By Angela Duckworth, CEO and Co-Founder of Character Lab, UPenn Professor of Psychology, MacArthur fellow
Illustration by Tom McQuaid / Character Lab
It’s been a long day. A good day, but a long one. And I’m tired.
So, how am I feeling?
That is, on the Mood Meter developed by the Yale Center for Emotional Intelligence, I’d put myself in the lower-right quadrant, where emotions that are low-energy and positive are color-coded green.
Earlier in the day, right after my morning coffee, I was feeling…yellow: high-energy and very positive about the meetings I’d scheduled and a lecture I was preparing to give to incoming students at my university.
Of course, four categories does not do justice to the many kinds of emotions each of us experiences in a lifetime, or even in a single day. There are nuanced differences between feeling serene versus satisfied (both green), or furious versus frightened (both red, high-energy, and negative).
But when you’re a rookie at emotional intelligence, the four quadrants defined by energy (high or low) and valence (positive or negative) are a great way to begin to recognize how you’re feeling from moment to moment.
Where are you on the learning curve of emotional intelligence? How many of the following statements are true today, and in what area would you most like to improve?
I notice how I am feeling and think about why I feel that way.
I look at others’ facial expressions and body language to know
how they are feeling.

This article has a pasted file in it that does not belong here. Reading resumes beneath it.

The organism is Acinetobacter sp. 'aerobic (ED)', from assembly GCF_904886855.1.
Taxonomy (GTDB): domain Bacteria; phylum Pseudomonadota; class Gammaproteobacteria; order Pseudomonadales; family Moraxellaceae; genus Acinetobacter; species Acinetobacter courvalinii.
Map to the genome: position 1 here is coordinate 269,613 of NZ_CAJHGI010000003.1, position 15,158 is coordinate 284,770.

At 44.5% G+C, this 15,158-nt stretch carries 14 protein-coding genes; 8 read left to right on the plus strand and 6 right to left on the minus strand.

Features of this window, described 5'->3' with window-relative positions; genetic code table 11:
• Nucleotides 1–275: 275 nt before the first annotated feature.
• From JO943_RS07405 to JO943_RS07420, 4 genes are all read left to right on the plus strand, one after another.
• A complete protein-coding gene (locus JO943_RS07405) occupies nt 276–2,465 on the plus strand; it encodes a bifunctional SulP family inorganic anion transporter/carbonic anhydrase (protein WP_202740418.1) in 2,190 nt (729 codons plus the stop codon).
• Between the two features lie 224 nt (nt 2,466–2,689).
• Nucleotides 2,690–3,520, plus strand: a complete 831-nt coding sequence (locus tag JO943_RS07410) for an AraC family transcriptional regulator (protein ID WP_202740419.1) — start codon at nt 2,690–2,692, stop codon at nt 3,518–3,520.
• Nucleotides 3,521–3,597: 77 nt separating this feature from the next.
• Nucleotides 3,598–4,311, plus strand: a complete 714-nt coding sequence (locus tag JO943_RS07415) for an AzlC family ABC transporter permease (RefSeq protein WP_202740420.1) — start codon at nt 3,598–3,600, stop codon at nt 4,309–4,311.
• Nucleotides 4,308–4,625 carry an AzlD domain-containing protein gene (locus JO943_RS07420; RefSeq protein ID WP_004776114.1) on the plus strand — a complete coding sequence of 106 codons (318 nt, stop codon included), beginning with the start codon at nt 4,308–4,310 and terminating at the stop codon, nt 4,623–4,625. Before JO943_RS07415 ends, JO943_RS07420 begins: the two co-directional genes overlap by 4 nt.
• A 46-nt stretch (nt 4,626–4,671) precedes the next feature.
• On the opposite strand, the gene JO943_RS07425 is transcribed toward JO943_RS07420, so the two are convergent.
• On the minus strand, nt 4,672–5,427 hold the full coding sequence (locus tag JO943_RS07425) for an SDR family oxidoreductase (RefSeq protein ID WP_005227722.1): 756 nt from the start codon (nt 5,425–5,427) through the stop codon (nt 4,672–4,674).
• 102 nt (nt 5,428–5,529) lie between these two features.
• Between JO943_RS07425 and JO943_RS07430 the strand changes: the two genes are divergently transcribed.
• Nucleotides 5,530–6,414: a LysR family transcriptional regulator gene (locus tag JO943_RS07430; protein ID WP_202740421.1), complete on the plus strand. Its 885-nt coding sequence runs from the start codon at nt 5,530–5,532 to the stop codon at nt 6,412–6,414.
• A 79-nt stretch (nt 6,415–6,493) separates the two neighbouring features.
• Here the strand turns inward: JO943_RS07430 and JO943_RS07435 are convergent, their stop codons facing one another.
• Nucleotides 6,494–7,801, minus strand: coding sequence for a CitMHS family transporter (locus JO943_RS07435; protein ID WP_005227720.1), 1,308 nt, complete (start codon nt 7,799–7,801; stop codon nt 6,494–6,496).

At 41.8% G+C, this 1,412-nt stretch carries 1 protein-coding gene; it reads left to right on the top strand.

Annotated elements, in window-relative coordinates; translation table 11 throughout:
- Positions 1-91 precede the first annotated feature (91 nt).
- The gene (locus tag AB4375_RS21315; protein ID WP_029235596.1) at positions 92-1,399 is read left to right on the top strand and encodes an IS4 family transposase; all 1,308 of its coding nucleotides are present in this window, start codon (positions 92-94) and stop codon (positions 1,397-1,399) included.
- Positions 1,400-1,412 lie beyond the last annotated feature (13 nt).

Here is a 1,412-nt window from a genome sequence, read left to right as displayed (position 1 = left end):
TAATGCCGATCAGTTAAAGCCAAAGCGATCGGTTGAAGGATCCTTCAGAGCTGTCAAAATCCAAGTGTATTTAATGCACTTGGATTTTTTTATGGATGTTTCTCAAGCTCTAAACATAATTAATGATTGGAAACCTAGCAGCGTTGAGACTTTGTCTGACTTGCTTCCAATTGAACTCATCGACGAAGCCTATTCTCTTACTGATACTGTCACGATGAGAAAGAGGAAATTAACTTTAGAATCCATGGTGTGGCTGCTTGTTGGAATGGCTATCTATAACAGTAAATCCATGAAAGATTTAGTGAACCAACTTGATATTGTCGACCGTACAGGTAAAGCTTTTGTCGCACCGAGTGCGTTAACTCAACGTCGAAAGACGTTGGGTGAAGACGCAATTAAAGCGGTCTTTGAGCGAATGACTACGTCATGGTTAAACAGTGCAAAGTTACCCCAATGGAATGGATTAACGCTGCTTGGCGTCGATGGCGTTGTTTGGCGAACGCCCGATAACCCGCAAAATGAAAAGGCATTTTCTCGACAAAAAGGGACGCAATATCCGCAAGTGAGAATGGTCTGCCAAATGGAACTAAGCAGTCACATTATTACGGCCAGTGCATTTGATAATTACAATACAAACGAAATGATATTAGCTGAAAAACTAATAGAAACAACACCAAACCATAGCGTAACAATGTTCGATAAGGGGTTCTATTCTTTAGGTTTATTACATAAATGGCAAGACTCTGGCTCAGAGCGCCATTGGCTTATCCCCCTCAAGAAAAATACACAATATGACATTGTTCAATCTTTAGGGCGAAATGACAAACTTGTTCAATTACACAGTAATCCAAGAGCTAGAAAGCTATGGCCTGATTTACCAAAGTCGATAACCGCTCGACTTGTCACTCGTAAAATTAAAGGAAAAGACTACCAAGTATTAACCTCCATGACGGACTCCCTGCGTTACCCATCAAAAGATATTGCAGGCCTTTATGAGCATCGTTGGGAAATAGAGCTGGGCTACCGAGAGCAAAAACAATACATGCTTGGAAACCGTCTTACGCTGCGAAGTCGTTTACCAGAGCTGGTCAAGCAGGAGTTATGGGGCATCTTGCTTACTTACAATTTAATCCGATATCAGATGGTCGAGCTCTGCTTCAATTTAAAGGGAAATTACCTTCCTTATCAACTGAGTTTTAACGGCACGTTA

I generally understand what causes my feelings.
I have a wide and specific vocabulary for talking about my feelings.
I am comfortable expressing my feelings, both pleasant and unpleasant ones.
I have a lot of different strategies for handling my feelings.
This year, young people across the country and around the globe will spend hundreds of hours honing their academic skills. But in most schools, they will spend exactly zero instructional hours engaged in the mastery of emotional intelligence.
To me, that’s a shame. Nobody is born knowing everything there is to know about how to understand their feelings and use them wisely. And, like any skill, emotional intelligence can be learned, practiced, and improved. Most important, there is a rigorous scientific literature on emotions that helps us do that.
Try getting educated about emotional intelligence—for your own benefit and to be an intentional role model for your children.
Try Yale’s RULER curriculum, developed to help students of all ages recognize, understand, label, express, and regulate their emotions.
Because all of us, whether we’re Jedi masters of emotional intelligence or just getting acquainted with our feelings, have a lot to learn.